President Reuven Rivlin weighed in strongly on Monday in favor of cracking down on cartels and monopolies, saying the legislation that has been enacted does not go far enough.
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“It’s clear that the financial services, energy, food and housing sectors, among others, are in need of bold but responsible reform,” Rivlin told the annual Eli Hurvitz Conference on Economy and Society in Haifa.
“When I say bold reform, I don’t mean the reforms approved by the Knesset like the Business Concentration Law or the Food Law. I’m not only concerned that these reforms were not sufficiently bold or that they don’t solve the problem, but I’m worried they will entrench the existing situation more than they will correct it,” he said.
Bank of Israel Governor Karnit Flug told the conference that fundamental change in the economy was critical to ensure Israel’s future growth in an era of slower world economic growth, and in view of Israel’s changing demographics that will bring an increase in the ultra-Orthodox and Arab populations, which have lower levels of education and lower productivity.
Reforms must focus on Israel’s retaining its high level of innovation and creating a supportive business environment, she said. That means overhauling the electric power sector and ports and making the civil service more efficient.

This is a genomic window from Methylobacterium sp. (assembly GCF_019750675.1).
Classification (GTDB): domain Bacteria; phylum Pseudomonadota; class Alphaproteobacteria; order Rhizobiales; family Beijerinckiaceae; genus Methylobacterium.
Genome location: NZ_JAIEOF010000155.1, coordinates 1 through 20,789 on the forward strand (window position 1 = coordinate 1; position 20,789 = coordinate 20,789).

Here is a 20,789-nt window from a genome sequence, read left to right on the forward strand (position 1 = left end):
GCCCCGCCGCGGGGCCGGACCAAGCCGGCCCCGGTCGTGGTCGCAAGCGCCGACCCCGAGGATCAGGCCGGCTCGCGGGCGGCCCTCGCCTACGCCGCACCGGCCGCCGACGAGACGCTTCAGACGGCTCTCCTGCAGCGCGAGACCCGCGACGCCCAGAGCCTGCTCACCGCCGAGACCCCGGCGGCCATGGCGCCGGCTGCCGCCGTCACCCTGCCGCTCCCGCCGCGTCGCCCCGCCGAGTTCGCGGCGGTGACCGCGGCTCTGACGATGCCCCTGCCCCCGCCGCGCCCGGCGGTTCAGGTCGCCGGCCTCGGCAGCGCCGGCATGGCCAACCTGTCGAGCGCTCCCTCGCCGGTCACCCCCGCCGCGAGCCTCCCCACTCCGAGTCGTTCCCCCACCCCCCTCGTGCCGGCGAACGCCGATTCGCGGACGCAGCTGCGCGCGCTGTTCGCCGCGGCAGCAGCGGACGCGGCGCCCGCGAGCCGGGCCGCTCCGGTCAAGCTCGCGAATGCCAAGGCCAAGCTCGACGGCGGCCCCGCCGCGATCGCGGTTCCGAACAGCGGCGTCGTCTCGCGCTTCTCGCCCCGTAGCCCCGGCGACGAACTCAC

“They [reforms] are likely to encounter opposition from the groups most directly threatened by them in the short term, but [reforms] are the key to increasing productivity and efficiency and will contribute to the economy’s ability to develop and withstand shocks,” Flug said.
However, she told the conference that she opposes an Education Ministry plan to expand technical education in the high schools.
“There’s room for expanding technical education, but we need to take into account the danger of tracking – putting young people into a technological track at school age, based on their socioeconomic class and not on their abilities, which can develop at a later age,” she said.
Prime Minister Benjamin Netanyahu also urged a broad-based assault on monopolies and cartels but said the ports should be addressed first. Inefficiency at the ports, said Netanyahu, reverberated throughout the economy by raising prices and creating uncertainty.
Another big target of reform is the public sector and regulation, Netanyahu said. “Reform needs to include getting rid of inefficient workers who don’t serve the public,” he said.
“We have too many regulations in some areas and too few in others,” the prime minister said, warning that officials are often too quick to impose rules. “It’s hard to operate with so many regulators who don’t necessarily see the financial cost of the reforms they want to advance.”